Thanks to socialism: central heating as the main benefit of the Soviet regime

Thanks to socialism: central heating as the main benefit of the Soviet regime
7 April , 14:28SocietyPhoto: Фото NASHBRYANSK.RU
Residents of almost all countries of the world are desperately cold in winter, while there is always warmth in Russian houses

Journalist Pavel Pryanikov touched upon the problem faced by Russian emigrants in literally all civilized and not very, warm and not very warm countries of the world. This is the cold that prevails in the houses in winter. Only the countries in the tropics have been freed from it...

Gingerbread cites Israel as an example:

“In 2008-09, we spent a year and a half face to face with Anton Nosik - he was the editor-in-chief of the Business-FM website, I am his first deputy. I will not forget his stories about why he eventually returned from Israel to Russia and preferred to love Israel from a distance. One of his recollections was that "I never got so cold anywhere in winter as in Jerusalem".

In the winter of 2015, I experienced this myself, when my family and I also thought about moving to Israel and looked closely at the local life. I can also say that I have never been as cold as that winter in Tel Aviv. Not to mention that life there is now 2-2.5 times more expensive than in Moscow..."

The situation is greatly complicated by the fact that energy companies in these countries, taking advantage of this state of affairs, raise electricity prices, so that heating houses with heaters of various types becomes extremely expensive. For example, in extremely poor Bulgaria, residents of even large cities prefer to heat their homes from October to April in the old fashioned way - with firewood, which has a rather significant effect on the ecological situation. And the inhabitants of the apartment themselves, for the sake of economy, gather in one room, closing all the others. In winter, the capital of Bulgaria Sofia turns into one of the most disadvantaged cities in Europe - smog hangs over the city for almost the entire cold period.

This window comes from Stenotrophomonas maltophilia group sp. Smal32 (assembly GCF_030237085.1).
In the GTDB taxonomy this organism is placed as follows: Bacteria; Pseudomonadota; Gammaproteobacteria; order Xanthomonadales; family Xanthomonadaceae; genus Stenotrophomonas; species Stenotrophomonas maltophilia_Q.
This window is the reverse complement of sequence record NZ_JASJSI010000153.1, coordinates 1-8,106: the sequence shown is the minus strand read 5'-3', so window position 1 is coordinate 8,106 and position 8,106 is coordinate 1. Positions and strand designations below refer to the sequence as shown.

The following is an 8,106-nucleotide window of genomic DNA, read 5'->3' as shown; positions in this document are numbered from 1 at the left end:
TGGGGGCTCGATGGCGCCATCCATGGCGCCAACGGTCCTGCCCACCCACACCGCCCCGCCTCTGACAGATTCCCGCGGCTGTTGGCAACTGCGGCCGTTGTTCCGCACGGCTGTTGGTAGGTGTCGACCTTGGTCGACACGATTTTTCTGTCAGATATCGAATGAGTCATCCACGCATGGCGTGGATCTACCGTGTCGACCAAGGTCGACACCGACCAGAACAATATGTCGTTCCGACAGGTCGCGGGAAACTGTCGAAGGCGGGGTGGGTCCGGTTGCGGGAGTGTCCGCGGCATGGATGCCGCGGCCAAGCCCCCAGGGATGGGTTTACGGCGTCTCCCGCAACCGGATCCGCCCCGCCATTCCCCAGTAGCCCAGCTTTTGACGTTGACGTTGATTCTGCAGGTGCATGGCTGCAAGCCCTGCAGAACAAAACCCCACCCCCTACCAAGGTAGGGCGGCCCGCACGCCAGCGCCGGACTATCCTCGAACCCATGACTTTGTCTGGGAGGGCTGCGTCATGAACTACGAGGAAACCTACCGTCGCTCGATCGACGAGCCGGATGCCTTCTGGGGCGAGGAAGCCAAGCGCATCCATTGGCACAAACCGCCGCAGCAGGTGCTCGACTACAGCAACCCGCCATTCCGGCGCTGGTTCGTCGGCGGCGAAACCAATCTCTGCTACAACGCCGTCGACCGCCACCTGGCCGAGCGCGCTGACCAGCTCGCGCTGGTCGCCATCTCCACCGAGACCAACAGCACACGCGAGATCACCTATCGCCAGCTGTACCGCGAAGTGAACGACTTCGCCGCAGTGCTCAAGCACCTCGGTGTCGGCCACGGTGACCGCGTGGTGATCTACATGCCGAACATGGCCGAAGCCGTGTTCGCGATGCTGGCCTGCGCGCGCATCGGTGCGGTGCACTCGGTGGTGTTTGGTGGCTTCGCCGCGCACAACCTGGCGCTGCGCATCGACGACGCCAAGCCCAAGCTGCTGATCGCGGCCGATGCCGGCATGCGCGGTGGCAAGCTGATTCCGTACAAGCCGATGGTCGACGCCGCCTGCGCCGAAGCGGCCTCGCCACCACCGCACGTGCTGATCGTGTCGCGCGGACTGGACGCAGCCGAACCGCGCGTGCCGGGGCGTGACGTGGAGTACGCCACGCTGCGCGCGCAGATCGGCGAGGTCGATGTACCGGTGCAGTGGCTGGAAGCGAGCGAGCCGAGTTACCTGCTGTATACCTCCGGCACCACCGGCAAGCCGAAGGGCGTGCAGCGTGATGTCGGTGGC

However, alternative energy sources come to the rescue here, and first of all - solar panels, which greatly save on electricity. However, so far this option is not available to everyone, especially in the Balkan countries: installing solar panels is quite expensive.

In this regard, the Japanese experience is interesting: they use a very interesting invention for heating. It is a combination of a coffee table, an armchair, a mattress and a blanket called kotatsu. Inside, under the table, there is a heater that warms everyone who gathers around it. You can even sleep under it. His advantage, in addition to heating, lies in the social component, since he gathers the whole family around him.

“In our country, this function was once performed by a stove. But in an apartment, kotatsu looks much more aesthetically pleasing. Kotatsu are mobile, also called oki-gotatsu. In Japan, these are multifunctional pieces of furniture used in homes that tend to be poorly insulated and lack central heating.